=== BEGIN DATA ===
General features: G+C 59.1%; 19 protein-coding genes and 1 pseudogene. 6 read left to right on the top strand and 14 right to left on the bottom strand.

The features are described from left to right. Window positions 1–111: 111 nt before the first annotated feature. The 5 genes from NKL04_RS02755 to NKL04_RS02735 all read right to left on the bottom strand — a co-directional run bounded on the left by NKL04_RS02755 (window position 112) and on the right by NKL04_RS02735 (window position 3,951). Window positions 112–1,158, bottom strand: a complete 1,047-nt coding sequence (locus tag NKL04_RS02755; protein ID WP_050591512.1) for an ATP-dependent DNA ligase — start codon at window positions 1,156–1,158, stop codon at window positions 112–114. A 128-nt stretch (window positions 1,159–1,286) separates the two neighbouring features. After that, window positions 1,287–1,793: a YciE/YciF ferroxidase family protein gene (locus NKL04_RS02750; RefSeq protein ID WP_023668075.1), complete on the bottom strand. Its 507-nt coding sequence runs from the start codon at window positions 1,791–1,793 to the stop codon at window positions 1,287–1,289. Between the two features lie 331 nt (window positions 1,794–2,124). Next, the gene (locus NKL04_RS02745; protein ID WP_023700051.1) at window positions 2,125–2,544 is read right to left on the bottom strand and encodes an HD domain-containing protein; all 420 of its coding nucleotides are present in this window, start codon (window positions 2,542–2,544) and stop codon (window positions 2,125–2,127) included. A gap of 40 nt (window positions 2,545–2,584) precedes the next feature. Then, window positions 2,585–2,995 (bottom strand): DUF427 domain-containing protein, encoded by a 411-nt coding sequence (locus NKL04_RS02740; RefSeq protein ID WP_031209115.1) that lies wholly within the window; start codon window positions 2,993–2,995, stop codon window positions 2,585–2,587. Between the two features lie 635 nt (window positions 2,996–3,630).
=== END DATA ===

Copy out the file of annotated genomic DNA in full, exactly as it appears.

General features: G+C 59.1%; 19 protein-coding genes and 1 pseudogene. 6 read left to right on the top strand and 14 right to left on the bottom strand.

The features are described from left to right. Window positions 1–111: 111 nt before the first annotated feature. The 5 genes from NKL04_RS02755 to NKL04_RS02735 all read right to left on the bottom strand — a co-directional run bounded on the left by NKL04_RS02755 (window position 112) and on the right by NKL04_RS02735 (window position 3,951). Window positions 112–1,158, bottom strand: a complete 1,047-nt coding sequence (locus tag NKL04_RS02755; protein ID WP_050591512.1) for an ATP-dependent DNA ligase — start codon at window positions 1,156–1,158, stop codon at window positions 112–114. A 128-nt stretch (window positions 1,159–1,286) separates the two neighbouring features. After that, window positions 1,287–1,793: a YciE/YciF ferroxidase family protein gene (locus NKL04_RS02750; RefSeq protein ID WP_023668075.1), complete on the bottom strand. Its 507-nt coding sequence runs from the start codon at window positions 1,791–1,793 to the stop codon at window positions 1,287–1,289. Between the two features lie 331 nt (window positions 1,794–2,124). Next, the gene (locus NKL04_RS02745; protein ID WP_023700051.1) at window positions 2,125–2,544 is read right to left on the bottom strand and encodes an HD domain-containing protein; all 420 of its coding nucleotides are present in this window, start codon (window positions 2,542–2,544) and stop codon (window positions 2,125–2,127) included. A gap of 40 nt (window positions 2,545–2,584) precedes the next feature. Then, window positions 2,585–2,995 (bottom strand): DUF427 domain-containing protein, encoded by a 411-nt coding sequence (locus NKL04_RS02740; RefSeq protein ID WP_031209115.1) that lies wholly within the window; start codon window positions 2,993–2,995, stop codon window positions 2,585–2,587. Between the two features lie 635 nt (window positions 2,996–3,630).